Yakezie Carnival
Tortoise Banker Carnival
Aspiring Blogger Carnival

48 thoughts on “Opportunity Knocks: A Two-Income Family

    1. livingrichcheaply@gmail.com Post author

      Thanks Alexandra! Yea, you’re right…sometimes you have to take a chance and see where it takes you. I’m hoping that she likes it too…a happy wife means a happy life right?

      Reply
  1. E.M.

    That’s great, congrats to your wife! I would have taken the opportunity had I been in her position as well. You never know what will happen unless you give it a try. With civil service jobs only coming along once in a while, I think it was good she jumped on it. That is a little weird they needed an answer so immediately, though. The benefits and amount of vacation/sick days you get is crazy too, so I am sure she will still be able to make time for the baby! I hope it all turns out well.
    E.M. recently posted…The Pro’s and Con’s of a Basement ApartmentMy Profile

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    1. livingrichcheaply@gmail.com Post author

      Thanks E.M.! Yes the benefits are pretty good and I think government jobs provide a good work and family life balance. Also, the location being pretty convenient makes it even better.

      Reply
    1. livingrichcheaply@gmail.com Post author

      Thanks Rita! That’s what most people tell me…you have to open the door when opportunity knocks.

      Reply
  2. C. the Romanian

    I also think that it was the right decision. A really tough one to take, I am sure about this, but the correct one. No matter how much we promote frugality and want to live rich cheaply, it is unfortunately money that is needed to raise our children and the more we have, the more we can offer (without spoiling them, of course). So it was a good decision, in my opinion!
    C. the Romanian recently posted…The Joy of Self Employment: Already Earned Five Times More than in 2012!My Profile

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    1. livingrichcheaply@gmail.com Post author

      That’s a great comment. You expressed that thought really well and I loved that you used the name of my blog! Frugality is wonderful and money isn’t everything, but it is very important, especially when every parent wants to provide the best opportunities and experiences for their children.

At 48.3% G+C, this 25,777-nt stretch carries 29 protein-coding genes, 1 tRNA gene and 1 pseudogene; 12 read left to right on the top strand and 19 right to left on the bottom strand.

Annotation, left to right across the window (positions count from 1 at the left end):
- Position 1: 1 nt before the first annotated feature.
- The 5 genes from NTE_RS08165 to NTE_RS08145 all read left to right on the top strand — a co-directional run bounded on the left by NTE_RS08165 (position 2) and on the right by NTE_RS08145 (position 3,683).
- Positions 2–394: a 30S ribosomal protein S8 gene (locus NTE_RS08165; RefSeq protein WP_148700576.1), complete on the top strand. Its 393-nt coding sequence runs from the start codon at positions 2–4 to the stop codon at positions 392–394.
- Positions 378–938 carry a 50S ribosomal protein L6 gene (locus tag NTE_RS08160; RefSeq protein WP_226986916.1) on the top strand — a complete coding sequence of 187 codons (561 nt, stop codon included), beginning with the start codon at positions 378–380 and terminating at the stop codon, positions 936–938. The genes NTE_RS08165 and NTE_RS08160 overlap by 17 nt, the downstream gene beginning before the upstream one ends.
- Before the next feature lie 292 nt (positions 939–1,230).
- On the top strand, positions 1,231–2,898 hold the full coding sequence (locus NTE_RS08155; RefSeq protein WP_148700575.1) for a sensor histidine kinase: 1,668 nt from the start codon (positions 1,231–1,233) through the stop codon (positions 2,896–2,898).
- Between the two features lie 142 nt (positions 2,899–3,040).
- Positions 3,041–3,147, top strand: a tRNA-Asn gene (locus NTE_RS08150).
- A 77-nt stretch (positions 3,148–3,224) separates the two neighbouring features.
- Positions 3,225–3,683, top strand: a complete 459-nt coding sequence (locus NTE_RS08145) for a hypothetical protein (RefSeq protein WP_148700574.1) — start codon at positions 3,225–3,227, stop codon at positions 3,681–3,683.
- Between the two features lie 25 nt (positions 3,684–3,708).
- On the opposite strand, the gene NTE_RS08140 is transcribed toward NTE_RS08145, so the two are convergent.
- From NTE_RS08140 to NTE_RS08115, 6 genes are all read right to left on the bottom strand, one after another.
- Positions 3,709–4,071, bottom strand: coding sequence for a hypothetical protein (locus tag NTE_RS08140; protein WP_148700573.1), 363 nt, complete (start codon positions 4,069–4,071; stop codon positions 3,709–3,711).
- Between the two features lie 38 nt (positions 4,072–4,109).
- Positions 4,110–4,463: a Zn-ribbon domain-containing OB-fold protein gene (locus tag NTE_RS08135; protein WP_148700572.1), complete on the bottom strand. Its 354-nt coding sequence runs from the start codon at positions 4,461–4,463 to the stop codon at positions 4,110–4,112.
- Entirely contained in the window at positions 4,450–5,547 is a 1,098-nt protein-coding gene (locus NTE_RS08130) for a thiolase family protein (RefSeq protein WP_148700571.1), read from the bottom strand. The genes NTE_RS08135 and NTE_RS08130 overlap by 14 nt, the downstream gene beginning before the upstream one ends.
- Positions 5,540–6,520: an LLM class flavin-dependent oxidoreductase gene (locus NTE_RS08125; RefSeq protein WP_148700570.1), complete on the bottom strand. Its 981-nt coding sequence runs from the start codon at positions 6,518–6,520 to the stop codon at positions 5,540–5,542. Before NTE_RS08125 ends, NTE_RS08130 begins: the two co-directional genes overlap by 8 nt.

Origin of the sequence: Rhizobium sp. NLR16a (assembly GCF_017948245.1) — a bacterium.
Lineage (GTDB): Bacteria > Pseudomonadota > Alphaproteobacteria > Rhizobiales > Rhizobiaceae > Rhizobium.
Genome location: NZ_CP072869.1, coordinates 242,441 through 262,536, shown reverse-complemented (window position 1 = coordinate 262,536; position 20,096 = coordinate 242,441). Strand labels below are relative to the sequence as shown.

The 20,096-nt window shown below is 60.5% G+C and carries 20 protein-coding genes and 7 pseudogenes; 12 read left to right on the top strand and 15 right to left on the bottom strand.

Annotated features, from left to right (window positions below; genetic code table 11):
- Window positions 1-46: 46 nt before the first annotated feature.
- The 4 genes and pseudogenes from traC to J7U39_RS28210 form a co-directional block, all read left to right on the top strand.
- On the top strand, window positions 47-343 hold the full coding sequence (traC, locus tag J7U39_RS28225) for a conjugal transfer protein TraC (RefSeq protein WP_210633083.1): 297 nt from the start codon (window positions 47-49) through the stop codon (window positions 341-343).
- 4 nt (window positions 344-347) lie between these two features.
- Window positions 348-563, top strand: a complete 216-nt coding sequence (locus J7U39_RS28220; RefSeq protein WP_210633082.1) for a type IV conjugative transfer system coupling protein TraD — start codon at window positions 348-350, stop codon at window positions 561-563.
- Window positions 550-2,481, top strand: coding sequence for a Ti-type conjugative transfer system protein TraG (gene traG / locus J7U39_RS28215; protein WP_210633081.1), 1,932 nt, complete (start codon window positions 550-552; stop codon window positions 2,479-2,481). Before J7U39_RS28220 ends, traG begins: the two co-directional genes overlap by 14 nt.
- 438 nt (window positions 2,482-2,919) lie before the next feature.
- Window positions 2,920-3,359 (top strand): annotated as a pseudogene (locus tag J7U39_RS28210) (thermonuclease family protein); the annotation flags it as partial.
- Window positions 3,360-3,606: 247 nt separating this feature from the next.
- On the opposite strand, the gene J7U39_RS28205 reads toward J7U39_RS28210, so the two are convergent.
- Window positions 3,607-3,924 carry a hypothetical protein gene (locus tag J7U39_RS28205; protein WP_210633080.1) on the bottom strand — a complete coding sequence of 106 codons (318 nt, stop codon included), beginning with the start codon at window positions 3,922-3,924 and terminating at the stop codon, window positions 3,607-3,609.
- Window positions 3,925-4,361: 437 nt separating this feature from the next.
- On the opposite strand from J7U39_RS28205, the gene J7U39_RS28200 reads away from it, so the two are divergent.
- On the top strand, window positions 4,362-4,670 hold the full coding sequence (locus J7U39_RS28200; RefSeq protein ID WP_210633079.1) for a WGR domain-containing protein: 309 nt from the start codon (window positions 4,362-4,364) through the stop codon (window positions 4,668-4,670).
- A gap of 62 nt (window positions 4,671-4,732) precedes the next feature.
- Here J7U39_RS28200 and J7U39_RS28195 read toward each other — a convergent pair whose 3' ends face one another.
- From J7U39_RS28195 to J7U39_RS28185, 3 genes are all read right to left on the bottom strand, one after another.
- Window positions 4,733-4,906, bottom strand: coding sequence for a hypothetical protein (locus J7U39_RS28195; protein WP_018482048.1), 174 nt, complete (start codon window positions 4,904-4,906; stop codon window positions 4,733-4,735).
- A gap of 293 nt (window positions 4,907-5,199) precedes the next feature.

Reply
  3. Done by Forty

    I left the teaching profession, too, mostly from stress, but money was a factor, too. Going back to it now that we’ve become used to the new salary would be a drastic change, but you guys might be able to adjust more easily with two incomes.

    I think teaching at Church will be a wonderful outlet for your wife, too. I think that’s something missing from my life now and might be something to pursue.

    I think you’re making the right decision, but if it turns out not to be that you can always try something else. Choices abound. Life’s great like that, isn’t it?
    Done by Forty recently posted…Breakthrough Charity Idea: Give Money to Poor PeopleMy Profile

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    1. livingrichcheaply@gmail.com Post author

      Yes, I didn’t realize the amount of stress that goes into teaching. I think a lot people just think “summers off!” when they think about teaching. You should definitely pursue teaching if you feel like it’s missing…it doesn’t have to be your full time profession.

      Reply
  4. anna

    Congrats to your wife and your family – with all the positives, I can see why your wife would take it. I had to giggle at the kindergarteners’ comments. After giving birth and my friend’s belly was noticeably smaller, her older daughter asked her when her bum was also going to get smaller. Ouch! At least my friend had a sense of humor about it to share with everyone. :)
    anna recently posted…Screw the Joneses, They’re Not Worth Going Into Debt Over!My Profile

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    1. livingrichcheaply@gmail.com Post author

      Thanks Anna! Yea the little ones are really cute. When my wife was pregnant, one of her students asked her if the baby had any toys to play with inside her belly. When she learned that there were no toys inside, she offered to give the baby her teddy bear. So sweet!

      Reply
    1. livingrichcheaply@gmail.com Post author

      Thanks Holly! There is definitely more financial security when there is 2 incomes coming in.